The subject of this industrious monograph is converso life in the late-fifteenth century, as relayed by inquisition records originally compiled in the city of Zaragoza, in the kingdom of Aragón. An inquisition tribunal was established in Zaragoza in 1482 and began work two years later; D'Abrera's evidence comes predominantly from the tribunal's 142 extant trials conducted between 1484 and 1515, 131 of which occurred between 1484 and 1492. Modern scholars have long known that the Spanish Inquisition was created in 1478 to combat the heresy of judaizing, in which Christians of Jewish ancestry, called conversos, allegedly continued to follow aspects of Mosaic Law. Historians have used surviving inquisition trials to study the social history of conversos who attracted the inquisitors' attention. They have also turned these legal sources toward sweeping arguments about religion and race: on the one hand, scholars such as Haim Beinart view the conversos largely as practicing Jews, not Christians; on the other, Benzion Netanyahu insists that fifteenth-century conversos were fully assimilated into Christianity and maintains that the Inquisition deliberately falsified charges of judaizing to wipe out the Jewish race. Provocatively—and problematically, from a methodological perspective—both sides are debating evidence about sincerity and religious belief for actors who left no holograph writings and made no statements outside a courtroom. D'Abrera intends to enter this debate on Beinart's [End Page 117] side: she believes that the conversos' daily lives in Zaragoza were "marked by the rituals of Judaism" (p. 187) and that "the image of converso life as revealed in the records is . . . an accurate one" (p. 196).
D'Abrera spends the first three chapters establishing a historiographical context for her work, explaining (in a highly condensed way) the history of Spanish Jewry and outlining the Inquisition's legal processes. Some mistakes and infelicities creep in here: The Inquisitor-General was Fernando de Valdés, not Francisco; and Bernardo Gui published in the 1320s, not the 1230s (pp. 54, 56). There is a contradiction between noting that 57 percent of the accused were men (p. 45) and then stating that a majority of the accused were female (p. 76). The argument that inquisitors understood Judaism because they had read medieval compendia on heresies begs important questions that are not addressed (pp. 55–59). The overview of how inquisitors worked needs the scholarship of Edward Peters, particularly in regard to the relationship between the Inquisition and Roman law. The summary of scholarship is fragmented in terms of argument, while the rather harshly worded attacks on Netanyahu's and Norman Roth's scholarship seem unnecessary.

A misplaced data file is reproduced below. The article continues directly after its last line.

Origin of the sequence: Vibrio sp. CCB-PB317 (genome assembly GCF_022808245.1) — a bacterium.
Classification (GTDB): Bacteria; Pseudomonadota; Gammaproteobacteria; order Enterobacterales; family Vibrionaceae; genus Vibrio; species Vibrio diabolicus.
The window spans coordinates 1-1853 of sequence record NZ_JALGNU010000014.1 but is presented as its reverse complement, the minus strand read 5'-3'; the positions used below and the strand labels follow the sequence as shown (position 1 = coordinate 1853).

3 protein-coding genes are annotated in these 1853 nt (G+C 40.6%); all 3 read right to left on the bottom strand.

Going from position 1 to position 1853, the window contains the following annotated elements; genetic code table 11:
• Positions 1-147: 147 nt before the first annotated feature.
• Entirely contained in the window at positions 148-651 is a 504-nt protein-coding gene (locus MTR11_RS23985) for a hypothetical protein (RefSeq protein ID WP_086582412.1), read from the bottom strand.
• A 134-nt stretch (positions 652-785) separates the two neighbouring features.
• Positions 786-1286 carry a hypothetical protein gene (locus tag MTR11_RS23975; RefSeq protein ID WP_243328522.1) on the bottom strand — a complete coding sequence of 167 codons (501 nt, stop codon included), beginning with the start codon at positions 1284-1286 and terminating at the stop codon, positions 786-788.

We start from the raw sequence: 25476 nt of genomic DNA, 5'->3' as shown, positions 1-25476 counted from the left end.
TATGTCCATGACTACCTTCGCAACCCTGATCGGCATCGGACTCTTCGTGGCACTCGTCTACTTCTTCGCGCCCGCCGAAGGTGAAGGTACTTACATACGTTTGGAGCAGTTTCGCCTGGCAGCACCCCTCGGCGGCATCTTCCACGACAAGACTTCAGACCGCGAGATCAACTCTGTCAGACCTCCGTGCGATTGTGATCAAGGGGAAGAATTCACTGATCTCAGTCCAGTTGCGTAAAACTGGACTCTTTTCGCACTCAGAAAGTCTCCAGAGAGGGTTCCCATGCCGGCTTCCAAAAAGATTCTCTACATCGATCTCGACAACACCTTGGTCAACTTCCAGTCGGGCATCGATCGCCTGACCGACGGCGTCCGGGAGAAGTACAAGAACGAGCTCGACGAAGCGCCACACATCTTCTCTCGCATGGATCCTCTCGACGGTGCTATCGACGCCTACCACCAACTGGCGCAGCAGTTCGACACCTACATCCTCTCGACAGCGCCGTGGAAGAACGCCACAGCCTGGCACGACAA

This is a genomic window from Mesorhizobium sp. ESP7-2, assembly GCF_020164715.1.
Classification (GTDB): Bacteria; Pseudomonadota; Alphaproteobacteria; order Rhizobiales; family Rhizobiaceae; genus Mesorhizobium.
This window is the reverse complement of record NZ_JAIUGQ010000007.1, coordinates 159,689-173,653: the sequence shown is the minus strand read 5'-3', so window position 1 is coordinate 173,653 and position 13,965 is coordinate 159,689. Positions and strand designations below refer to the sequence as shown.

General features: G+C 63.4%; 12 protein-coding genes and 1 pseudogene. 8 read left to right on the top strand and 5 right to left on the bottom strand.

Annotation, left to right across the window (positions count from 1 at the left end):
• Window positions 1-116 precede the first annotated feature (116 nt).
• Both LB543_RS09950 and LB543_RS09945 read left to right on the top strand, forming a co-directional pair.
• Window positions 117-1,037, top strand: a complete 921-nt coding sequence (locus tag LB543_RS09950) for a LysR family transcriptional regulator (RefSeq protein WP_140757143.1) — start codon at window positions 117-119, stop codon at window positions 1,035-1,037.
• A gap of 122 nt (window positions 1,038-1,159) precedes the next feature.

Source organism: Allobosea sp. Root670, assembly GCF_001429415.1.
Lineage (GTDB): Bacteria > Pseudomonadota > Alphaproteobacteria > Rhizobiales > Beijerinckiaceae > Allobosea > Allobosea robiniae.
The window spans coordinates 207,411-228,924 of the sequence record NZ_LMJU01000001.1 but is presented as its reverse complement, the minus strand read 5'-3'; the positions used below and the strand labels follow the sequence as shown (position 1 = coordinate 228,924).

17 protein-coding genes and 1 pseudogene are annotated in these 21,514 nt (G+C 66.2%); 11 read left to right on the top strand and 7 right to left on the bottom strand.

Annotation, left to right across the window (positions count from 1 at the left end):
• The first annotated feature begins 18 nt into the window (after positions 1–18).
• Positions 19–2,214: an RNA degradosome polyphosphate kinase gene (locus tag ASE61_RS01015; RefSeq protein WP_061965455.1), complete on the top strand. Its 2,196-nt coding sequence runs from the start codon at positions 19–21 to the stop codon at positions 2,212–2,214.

The book becomes much more interesting and valuable in its second half. Dividing her evidence according to observance of the Sabbath, Holy Days, dietary laws, and prayer life, D'Abrera finds clues that inquisitors distinguished between rote actions and intent, and, more important, she illuminates a constant interaction between conversos and Jews. Conversos sent their servants to the Jewish quarter (judería) on the Sabbath to light fires and prepare food (pp. 84–85); conversos also participated in Passover celebrations (p. 111), gave oil as an act of charity, and used Jewish butchers to slaughter their meat, despite laws that forbade such interchanges. Most provocative are the testimonies that bespeak a borrowing of concepts from one religion to another, such as the notions that the fast of Yom Kippur could get relatives released from purgatory (p. 97), that prayers said by Jews had the same effects as ones said by monks (p. 146), or that spinning on Saturdays offended the Virgin Mary (p. 88). Ironically, D'Abrera uses this evidence to prove the inquisitors were right: they were correct to fear that the line between Jews and Christians was "exceedingly blurred" (p. 140). But her larger concern is to prove that numerous conversos in and around Zaragoza were practicing Jews, and there is no doubt she has provided us with poignant testimony to that effect. The reader wishes she had engaged in more comparative analysis with, for example, Ciudad Real, whose trial records are beautifully edited; she might also have spent more time thinking about how the Inquisition's legal framework affected the responses she has excavated. But her sensitive expositions of conversos' statements before the Inquisition add to our understanding of that complex community. [End Page 118]